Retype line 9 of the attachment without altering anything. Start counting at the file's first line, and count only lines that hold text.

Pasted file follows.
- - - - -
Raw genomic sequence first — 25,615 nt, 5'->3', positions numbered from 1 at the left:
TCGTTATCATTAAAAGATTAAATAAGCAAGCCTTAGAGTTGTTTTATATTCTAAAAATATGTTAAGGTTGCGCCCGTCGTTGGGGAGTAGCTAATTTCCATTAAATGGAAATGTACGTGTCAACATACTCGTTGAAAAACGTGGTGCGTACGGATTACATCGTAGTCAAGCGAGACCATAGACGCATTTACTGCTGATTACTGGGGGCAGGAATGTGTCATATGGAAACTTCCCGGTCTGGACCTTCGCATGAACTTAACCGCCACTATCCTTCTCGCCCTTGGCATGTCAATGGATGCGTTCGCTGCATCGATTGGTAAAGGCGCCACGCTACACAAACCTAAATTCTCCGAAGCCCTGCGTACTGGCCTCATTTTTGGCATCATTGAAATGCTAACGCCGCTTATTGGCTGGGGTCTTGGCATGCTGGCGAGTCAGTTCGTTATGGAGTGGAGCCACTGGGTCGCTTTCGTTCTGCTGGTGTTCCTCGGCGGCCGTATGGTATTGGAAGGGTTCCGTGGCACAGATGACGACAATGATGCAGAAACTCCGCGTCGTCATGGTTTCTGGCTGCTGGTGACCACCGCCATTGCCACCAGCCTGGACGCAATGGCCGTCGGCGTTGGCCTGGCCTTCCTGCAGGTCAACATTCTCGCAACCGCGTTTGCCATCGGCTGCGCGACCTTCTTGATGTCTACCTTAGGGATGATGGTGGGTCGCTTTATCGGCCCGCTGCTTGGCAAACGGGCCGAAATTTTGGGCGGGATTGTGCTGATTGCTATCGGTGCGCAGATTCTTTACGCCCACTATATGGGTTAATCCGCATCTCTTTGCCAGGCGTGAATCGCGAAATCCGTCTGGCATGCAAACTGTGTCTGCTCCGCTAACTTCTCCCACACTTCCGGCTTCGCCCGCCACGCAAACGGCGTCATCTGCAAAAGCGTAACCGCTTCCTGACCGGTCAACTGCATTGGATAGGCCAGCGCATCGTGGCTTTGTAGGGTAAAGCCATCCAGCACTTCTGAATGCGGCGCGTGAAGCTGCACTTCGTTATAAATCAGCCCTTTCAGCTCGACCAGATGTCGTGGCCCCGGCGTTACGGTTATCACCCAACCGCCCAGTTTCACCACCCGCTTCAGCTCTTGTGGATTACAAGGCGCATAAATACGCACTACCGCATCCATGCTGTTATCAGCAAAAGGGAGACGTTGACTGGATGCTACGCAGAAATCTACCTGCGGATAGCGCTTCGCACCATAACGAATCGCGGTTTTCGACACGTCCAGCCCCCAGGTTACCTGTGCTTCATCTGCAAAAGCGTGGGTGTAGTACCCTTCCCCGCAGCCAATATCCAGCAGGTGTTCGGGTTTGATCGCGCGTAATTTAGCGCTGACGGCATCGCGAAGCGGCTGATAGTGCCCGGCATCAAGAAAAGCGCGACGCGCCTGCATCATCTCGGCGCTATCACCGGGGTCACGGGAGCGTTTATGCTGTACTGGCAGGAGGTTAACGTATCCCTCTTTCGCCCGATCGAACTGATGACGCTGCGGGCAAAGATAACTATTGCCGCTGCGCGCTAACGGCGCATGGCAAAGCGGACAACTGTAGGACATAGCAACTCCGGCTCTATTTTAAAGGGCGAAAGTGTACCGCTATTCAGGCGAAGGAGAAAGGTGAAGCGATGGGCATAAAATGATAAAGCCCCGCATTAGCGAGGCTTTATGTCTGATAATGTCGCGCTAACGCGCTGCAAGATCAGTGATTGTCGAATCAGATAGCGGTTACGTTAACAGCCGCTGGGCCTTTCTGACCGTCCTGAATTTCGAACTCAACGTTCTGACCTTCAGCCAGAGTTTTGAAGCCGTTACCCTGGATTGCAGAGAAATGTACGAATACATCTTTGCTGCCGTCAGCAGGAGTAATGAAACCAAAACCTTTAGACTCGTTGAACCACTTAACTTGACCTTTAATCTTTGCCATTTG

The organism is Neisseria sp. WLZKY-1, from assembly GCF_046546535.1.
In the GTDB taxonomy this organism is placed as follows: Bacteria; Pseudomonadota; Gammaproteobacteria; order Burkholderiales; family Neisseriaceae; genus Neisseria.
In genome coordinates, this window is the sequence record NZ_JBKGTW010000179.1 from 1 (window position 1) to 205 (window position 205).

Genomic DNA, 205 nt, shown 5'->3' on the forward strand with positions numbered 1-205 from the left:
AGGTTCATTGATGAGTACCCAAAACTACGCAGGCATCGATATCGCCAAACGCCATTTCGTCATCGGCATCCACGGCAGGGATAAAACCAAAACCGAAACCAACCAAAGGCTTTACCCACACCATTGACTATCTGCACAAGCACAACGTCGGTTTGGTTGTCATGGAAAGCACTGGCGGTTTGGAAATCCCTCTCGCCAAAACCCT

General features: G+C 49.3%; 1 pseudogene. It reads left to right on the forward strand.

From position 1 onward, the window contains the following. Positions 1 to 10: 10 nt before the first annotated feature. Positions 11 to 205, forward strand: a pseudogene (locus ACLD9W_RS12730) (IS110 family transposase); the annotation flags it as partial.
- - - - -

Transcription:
From position 1 onward, the window contains the following. Positions 1 to 10: 10 nt before the first annotated feature. Positions 11 to 205, forward strand: a pseudogene (locus ACLD9W_RS12730) (IS110 family transposase); the annotation flags it as partial.